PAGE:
1. The Nitpicker
I’m always a little dumbfounded when I overhear some parents’ conversations with teachers at the end of the day. My conversation usually goes like this:
Me: “How was his day?”
Teacher: “Great day. He crawled, played with toys, laughed at his friends…etc”
Me: “Great! Thank you. See you tomorrow!”
We receive little daily sheets of information, so this is really all I need to hear from them when I do pick-up.
The conversation of a “nitpicker” is much more intense and exhausting to listen to.
It goes a little something like this: “How was her day? Did she poop? How many times did she poop? Was it green? Did she eat the blueberries? Why not? Why did you give her the beans and not the blueberries? How long did she sleep? Did she sleep in the crib or in the swing? How many bottles did she have? Did she drink all 4 oz. every time or did she only drink 3 and a ¼ oz.?”
My gosh. These poor teachers have one goal: keep your kids alive and well. If you’re lucky like me, they also love them and enrich their lives, but seriously, do you honestly think they pay attention, remember, or care what color poop your child had? No. The answer is no.
2. The Overachiever
Let me just start by saying I both hate and envy these parents. Ok, I’m jealous of them. The feelings are real.
The overachiever parent is the one who walks into daycare with their hair perfectly coiffed, outfit on point, carrying their kids’ gear in a spotless (probably white) monogrammed bag.
Their kids are equally put together, with their hair brushed, clean faces, and matching socks.
They hold the door for you (the hot mess), while their kids wait patiently inside. You say “thank you” and scurry in after your child whose face is orange from cantaloupe, hair looking like it has been caught in a wind turbine. Score. Did I mention I am usually wearing stretchy jeans that act like Spanx and an oversized sweater to hide my post-baby wobbly bits? I won’t event get started on my hair.
3. The Loiterer
There are two types of loitering parents. The first is likely to be a new mom who has a hard time leaving her child at daycare. That was definitely me with my daughter. I would hangout in her room for a good 30 minutes and then blow kisses at the gate for an additional five. I get it. It can be hard at first. Give it a year, or have another child, and you will be like bye as you run to the car for some alone time. What I am trying to say is that it gets easier.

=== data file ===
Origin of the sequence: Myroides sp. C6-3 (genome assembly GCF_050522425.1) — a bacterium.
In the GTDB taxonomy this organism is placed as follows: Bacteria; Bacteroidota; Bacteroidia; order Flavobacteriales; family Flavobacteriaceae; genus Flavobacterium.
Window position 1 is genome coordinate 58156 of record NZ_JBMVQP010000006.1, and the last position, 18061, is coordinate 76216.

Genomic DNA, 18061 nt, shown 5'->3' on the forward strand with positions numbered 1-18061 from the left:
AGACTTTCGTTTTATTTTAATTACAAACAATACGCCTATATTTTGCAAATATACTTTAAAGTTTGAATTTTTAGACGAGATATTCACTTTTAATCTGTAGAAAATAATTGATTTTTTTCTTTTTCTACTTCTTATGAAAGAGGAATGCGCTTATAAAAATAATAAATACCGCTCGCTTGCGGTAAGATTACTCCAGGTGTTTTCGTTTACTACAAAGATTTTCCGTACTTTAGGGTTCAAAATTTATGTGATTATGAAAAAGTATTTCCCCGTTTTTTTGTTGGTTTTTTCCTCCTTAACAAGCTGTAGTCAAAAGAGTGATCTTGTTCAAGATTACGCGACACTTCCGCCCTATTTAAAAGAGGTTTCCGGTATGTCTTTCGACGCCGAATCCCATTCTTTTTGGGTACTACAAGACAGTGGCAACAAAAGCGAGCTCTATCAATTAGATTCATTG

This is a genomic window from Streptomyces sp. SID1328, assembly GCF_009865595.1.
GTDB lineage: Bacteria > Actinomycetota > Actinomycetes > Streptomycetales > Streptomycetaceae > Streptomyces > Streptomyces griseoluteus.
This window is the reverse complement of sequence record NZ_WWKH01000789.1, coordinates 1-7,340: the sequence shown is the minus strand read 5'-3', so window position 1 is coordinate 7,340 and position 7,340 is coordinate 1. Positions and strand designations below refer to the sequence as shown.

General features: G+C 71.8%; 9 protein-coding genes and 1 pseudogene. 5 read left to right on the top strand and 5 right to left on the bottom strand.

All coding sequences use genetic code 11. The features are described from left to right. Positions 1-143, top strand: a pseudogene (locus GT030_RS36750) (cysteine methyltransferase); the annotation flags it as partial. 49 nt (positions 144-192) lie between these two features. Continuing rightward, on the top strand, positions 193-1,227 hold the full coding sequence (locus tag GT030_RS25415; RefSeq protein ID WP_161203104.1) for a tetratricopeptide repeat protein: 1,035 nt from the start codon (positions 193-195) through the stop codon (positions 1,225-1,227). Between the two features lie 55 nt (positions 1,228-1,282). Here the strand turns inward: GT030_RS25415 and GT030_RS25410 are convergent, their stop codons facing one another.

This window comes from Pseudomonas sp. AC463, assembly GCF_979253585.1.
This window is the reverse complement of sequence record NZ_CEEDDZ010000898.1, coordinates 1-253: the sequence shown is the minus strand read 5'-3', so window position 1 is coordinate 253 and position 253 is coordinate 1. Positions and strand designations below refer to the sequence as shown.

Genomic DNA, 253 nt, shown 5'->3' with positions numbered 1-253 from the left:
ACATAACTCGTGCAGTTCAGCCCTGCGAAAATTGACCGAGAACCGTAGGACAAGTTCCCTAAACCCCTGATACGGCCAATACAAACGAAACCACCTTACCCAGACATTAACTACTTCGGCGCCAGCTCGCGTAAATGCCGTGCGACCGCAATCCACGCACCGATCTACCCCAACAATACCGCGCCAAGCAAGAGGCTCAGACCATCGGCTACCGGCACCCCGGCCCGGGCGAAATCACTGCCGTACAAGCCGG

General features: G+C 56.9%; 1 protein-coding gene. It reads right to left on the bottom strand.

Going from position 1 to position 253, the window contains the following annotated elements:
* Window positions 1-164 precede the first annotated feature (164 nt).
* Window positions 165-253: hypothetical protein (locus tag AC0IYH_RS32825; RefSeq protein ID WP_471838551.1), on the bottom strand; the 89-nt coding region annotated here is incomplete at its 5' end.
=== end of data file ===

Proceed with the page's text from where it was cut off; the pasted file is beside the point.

The second type of loiterer is the parent who never wants to leave daycare at the end of the day. I see this guy in the lobby every day at 5:15 p.m. His kid is usually having a snack or running around like a lunatic, as he looks completely defeated on the couch with all of the bags.
I get this too. It’s kind of like being in the hospital after birth. Who wants to go home and brave parenthood alone when you can stay in the hospital a little longer and have the support of doctors and nurses? Help is nice.
That being said, you do have to leave. The struggle to get your child into the car will be hard, but it will still be hard in 15 minutes, so hop to it. The teachers want to go home too. They spent all day with your crazy kid(s)…it is your turn.
4. The Apologizer
This is definitely me. I’m usually saying “I’m sorry,” before I even enter the classroom. It comes out before anything else. Usually for one of these reasons:
“I am sorry for being late, again.”
“I am sorry for forgetting my daughter’s water bottle, again.”
“I am sorry for forgetting pizza money, again”
“I am sorry that my child had explosive poops all day yesterday, again”
“I am sorry that I didn’t bring more diapers, again.”
The list can go on and on. But, you should know, I am truly sorry. And, I’ll work on it.
5. The Hot Mess
This is the parent whose kid is tantruming on the sidewalk, because they didn’t let him close the car door by himself.
This is the parent who is standing awkwardly outside of school, because their kid pushed the buttons on the keypad too many times and it has locked them out.
This is the parent who is dropping shoes, mittens, lunch boxes, and blankets from their bags and car seat as they maneuver their way down the hallway to their child’s classroom.
This is the parent who runs in at 9:10 a.m. every day, when your kids are supposed to be there no later than 9 a.m.
This is also, sometimes, me.